They don't have nearly as much to offer if they can't do launches quickly. I'm sure they would make that a feature of their offering.
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They can carry about 110kg to LEO, compared to the Falcon 9's 13150kg. That's 0.84% of the payload capacity. A launch is estimated to cost $4 900 000, compared to the Falcon 9's $61 200 000. That's 8.01%. That means cost per mass to orbit is nearly an order of magnitude worse.
Yes, this is a really small rocket. If you are a government or some other entity that needs to put something small in orbit right away, the USD$5 Million price might not deter you, even though you could potentially launch a lot of small satellites on a Falcon 9 for less.
And it's a missile affordable by most small countries, if your payload can handle the re-entry on its own. Uh-oh.
Nothing like releasing your review the day after units start shipping, ie when it's too late to find out the unit's faults.
Goddammit I hate embargos...the only reason they exist is to hide flaws and problems from people who could get a refund. Ray, stop being the industry's bitch. You have a ton of readers, tell gadget makers to pound sand if they tell you that you can't release a review before it ships.
In these situations, I'm not entirely sure collateral damage is of a primary concern. The image of either building being damaged or destroyed or the threat to elected representatives likely presents a worse impact than collateral damage might. Its like all the special protections they already have. For instance, punch your neighbor and face a misdemeanor, punch a senator or the president and it is not only a felony but a serious one at that. Kill someone in an auto accident and it can be a charge with less than 10 years but run over a police dog and you face life for killing an officer of the law.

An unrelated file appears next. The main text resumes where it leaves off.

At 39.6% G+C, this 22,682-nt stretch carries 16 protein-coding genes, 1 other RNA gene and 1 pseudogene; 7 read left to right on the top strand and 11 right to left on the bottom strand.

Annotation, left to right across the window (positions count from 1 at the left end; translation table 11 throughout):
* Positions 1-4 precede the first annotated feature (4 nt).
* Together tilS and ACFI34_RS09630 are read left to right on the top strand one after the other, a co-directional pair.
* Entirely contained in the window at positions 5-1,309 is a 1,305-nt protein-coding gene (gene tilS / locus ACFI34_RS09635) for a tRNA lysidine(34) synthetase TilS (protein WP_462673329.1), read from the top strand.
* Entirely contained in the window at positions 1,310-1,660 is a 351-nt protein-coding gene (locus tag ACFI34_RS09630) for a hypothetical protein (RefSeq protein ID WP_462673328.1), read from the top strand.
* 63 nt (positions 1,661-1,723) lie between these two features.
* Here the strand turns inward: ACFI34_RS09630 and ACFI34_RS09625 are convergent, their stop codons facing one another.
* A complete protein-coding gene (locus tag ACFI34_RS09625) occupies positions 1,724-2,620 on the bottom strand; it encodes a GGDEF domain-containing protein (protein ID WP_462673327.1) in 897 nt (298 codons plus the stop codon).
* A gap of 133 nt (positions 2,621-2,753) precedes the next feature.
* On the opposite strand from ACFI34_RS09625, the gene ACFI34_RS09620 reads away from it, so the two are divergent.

Our system has said they are special and more protected than most people for quite a while now.
Microminiature accelerometers are really cheap and very very light, and you don't have to wait for them to spin up or deal with their mechanical issues. I doubt you will see a gyro used as a sensor any longer.
Similarly, computers make good active stabilization possible and steering your engine to stabilize is a lot lighter than having to add a big rotating mass.
Anything is possible but they have helicopter rides at the county fair around my neck of the woods. They take off and land right next to the fair way with an area about 30 yards roped off. Of course they approach and leave from the far side and away from the rides but its usually still over a parking lot.
I'm not sure I would be overly excited about his landing. Still some concerns but likely not dangerous.
When you last flew a jet somewhere, why wasn't it a seaplane? Surely such things would be an easier problem to solve than building airports.
Short of giving you the starter course in rocket engineering, I can only say no, it's not easier.
There is a surface to air missile battery on the capital building and white house. Likely in other areas around there to.
Because of his slow speed and open cockpit they had the opportunity to watch him instead of just reacting. If he got closer or appearedt to be threatening to the white house he likely would have been shot down.
The booster can indeed make it back uprange to Kennedy Space Center, and they've leased a landing pad for it there. Besides the turn-around burn, they tilt the booster against the airstream and let aerodynamics push it back uprange during that 78 mile descent.
If there's one thing they should work on, it's not thrusters but having the capability to throttle to hover. That would potentially change the entire low approach. It is complicated by the fact that engine performance goes nonlinear in the low range.
A video from the barge is now online here. If you step through the final frames, you can see that the camera mount ends up knocked over and pointing at the ocean, but the lens and its cover are unbroken and all we see flying appear to be small debris. So not a really high-pressure event.
It's very tempting to think this should work like an airplane. Lots of people wrote that it was "too hot", etc. But it isn't an airplane. The plan was really to approach at 1/4 Kilometer Per Second, then brake at the very last second.
Obviously Crew Dragon, which carries people, will approach differently. But it's a lot lighter.